Arnie is proud to be chocolate-covered, with bright-colored candy sprinkles. His first day on the planet is a big one. He is 1) cut into a ring 2) deep-fried 3) cooled 4) iced 5) sprinkled and 6) named Arnie. What he doesn't realize is that step 7 is being eaten by a human. So, when a customer, Mr. Bing, starts to put him in his mouth, he screams, "What are you doing?" Arnie is further crushed when he calls the bakery to warn the others only to discover that all the other pastries are "aware of this arrangement."
As you can see, Arnie is just the book to read on doughnut day. The kids will love the idea of a doughnut that doesn't want to be eaten.
The perfect activity to accompany this book is, of course, making doughnuts. The simplest way to make "donuts" with kids is to make Biscuit Donuts. I've made these with kids numerous times and they are always a big hit.
This is a good video about making Biscuit Doughnuts. A recipe follows the video.


Biscuit Doughnuts
ingredients:
2 cans of large buttermilk biscuits
oil for frying doughnuts
cinnamon sugar, sprinkles or icing to decorate

Directions:
  1. Heat 2 inches peanut oil in a large pot or Dutch oven to 350 degrees F.
  2. Lay out the biscuits on a cutting board 
  3. With a cookie or biscuit cutter, cut out a hole from the middle of each biscuit. 
  4. Fry the biscuit/donuts in the oil until golden. Use tongs to flip the donuts over.
  5. Don't forget to fry the donut holes.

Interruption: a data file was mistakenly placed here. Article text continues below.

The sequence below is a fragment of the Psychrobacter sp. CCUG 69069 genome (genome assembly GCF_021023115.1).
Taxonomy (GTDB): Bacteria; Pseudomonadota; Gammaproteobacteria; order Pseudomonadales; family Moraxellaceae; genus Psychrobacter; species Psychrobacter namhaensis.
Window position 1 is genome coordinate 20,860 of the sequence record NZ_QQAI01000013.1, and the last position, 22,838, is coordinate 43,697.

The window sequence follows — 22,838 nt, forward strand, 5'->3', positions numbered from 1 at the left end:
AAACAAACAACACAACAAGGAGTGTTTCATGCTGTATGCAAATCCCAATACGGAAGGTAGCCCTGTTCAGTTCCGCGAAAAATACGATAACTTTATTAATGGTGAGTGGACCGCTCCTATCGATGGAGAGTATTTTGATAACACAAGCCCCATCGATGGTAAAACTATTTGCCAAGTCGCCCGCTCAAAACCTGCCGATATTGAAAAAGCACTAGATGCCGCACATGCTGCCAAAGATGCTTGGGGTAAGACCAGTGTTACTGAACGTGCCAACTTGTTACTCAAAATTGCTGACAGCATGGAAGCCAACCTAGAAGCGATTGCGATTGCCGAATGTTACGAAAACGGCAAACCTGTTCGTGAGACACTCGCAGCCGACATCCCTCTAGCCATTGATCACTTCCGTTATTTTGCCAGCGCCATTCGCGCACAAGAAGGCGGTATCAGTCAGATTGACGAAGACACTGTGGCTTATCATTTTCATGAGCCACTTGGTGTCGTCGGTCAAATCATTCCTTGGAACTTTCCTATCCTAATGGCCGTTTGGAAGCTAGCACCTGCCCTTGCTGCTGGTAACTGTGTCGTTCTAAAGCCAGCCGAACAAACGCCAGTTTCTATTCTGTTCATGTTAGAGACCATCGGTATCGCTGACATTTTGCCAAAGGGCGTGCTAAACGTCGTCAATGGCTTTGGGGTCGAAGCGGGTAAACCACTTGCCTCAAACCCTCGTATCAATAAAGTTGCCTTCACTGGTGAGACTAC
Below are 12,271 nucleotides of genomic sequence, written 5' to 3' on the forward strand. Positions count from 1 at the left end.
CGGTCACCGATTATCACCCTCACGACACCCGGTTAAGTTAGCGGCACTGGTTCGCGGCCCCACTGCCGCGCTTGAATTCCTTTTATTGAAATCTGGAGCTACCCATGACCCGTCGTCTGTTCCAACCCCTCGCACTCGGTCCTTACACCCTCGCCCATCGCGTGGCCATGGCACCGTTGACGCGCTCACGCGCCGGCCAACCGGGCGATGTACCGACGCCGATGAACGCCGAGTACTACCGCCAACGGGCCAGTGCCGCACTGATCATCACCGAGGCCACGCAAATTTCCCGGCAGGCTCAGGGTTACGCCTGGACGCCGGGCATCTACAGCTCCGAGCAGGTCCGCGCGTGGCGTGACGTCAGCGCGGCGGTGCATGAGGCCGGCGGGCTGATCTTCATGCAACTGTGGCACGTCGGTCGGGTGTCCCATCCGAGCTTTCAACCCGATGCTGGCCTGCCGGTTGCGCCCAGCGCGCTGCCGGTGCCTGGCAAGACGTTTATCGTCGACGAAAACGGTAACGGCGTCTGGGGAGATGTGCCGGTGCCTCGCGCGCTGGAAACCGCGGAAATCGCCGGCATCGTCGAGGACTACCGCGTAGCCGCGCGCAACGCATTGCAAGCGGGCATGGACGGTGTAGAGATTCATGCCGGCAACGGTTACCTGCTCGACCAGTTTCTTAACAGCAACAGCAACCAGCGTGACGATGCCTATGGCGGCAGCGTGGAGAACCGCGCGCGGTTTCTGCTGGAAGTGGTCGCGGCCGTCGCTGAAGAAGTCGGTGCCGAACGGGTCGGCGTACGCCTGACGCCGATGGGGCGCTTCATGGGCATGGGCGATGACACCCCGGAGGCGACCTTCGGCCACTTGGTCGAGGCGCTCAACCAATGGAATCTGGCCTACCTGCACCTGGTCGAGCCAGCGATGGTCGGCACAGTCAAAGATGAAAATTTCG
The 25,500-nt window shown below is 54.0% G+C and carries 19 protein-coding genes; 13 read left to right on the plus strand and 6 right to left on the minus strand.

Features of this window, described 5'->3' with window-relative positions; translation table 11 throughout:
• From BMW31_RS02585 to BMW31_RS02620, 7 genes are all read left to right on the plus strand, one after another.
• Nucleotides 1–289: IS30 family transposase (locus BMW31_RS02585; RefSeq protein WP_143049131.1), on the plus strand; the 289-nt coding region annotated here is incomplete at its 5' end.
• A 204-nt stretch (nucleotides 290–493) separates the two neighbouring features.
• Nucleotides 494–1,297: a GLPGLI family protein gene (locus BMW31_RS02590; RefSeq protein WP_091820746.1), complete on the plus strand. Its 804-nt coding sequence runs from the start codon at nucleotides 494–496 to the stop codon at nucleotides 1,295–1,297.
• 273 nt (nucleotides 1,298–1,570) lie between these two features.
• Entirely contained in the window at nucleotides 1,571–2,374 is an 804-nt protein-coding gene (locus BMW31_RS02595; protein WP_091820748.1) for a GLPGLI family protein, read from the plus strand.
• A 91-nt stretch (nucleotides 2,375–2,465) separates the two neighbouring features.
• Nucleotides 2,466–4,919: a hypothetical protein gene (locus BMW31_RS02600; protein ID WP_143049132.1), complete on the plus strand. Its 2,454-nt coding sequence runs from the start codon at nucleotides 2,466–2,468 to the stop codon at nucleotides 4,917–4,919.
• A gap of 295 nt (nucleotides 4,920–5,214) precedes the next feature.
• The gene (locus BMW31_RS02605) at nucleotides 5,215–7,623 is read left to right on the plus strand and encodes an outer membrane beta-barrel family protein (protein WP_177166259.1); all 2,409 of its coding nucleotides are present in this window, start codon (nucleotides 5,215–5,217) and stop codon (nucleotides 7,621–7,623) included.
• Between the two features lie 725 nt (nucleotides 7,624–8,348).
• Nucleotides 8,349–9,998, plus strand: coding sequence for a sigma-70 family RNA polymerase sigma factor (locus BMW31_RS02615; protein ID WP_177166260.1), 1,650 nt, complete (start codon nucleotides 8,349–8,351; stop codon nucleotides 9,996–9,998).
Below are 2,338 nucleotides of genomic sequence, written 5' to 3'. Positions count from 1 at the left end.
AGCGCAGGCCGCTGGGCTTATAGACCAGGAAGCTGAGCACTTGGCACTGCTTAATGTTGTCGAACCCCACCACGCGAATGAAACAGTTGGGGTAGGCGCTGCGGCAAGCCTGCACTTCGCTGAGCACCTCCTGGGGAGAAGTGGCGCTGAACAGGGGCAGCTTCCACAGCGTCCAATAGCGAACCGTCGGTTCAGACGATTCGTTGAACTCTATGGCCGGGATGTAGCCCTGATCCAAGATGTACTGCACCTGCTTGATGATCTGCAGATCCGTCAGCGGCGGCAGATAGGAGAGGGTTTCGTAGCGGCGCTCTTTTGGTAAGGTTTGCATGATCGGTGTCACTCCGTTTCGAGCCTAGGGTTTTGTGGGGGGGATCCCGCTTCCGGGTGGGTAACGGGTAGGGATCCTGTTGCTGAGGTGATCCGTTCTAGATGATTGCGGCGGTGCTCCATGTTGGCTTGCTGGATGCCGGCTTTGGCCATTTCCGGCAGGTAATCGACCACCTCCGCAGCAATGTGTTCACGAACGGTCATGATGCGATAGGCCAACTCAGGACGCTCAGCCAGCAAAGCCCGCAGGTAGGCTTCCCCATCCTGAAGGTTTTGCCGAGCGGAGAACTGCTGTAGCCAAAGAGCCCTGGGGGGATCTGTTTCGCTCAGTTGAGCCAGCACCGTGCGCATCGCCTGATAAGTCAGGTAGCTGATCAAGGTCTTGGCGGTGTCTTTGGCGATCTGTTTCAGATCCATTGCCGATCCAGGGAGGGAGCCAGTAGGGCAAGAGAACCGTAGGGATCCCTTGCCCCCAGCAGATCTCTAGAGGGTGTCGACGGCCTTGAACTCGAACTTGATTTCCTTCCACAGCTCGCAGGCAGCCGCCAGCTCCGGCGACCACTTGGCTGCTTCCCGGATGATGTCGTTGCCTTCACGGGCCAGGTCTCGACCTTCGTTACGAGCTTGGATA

6. Drain the donuts and the holes on paper towels 
  7. Now you can sprinkle the donuts and holes with cinnamon sugar or put icing on them and decorate with sprinkles.

Tuesday, May 25, 2010

I Don't Like Salad! ......Tuesday Book Look for National Salad Month

May is National Salad Month! (yep, we're almost finish with May holidays). This Tuesday's book is "I don't Like Salad!" a book written by Tony Ross. It is also linked with a tv show called Little Princess. No, I have never heard of the show either but the book is cute. It's official synopsis says:
The Little Princess has decided she doesn't like salad - especially tomatoes. But when she is given some seeds of her own and sees the first shoots of her tomato plant appear, she changes her mind!
The little Princess's attitude is one that a lot of kids and some adults will sympathize with. But in the end we all know (sorta) that veggies are good for you. I agree with the premise of the book that planting seeds and watching them grow is a good way to get kids to try a variety of veggies. Cooking is also a good way to get kids involved in what they eat.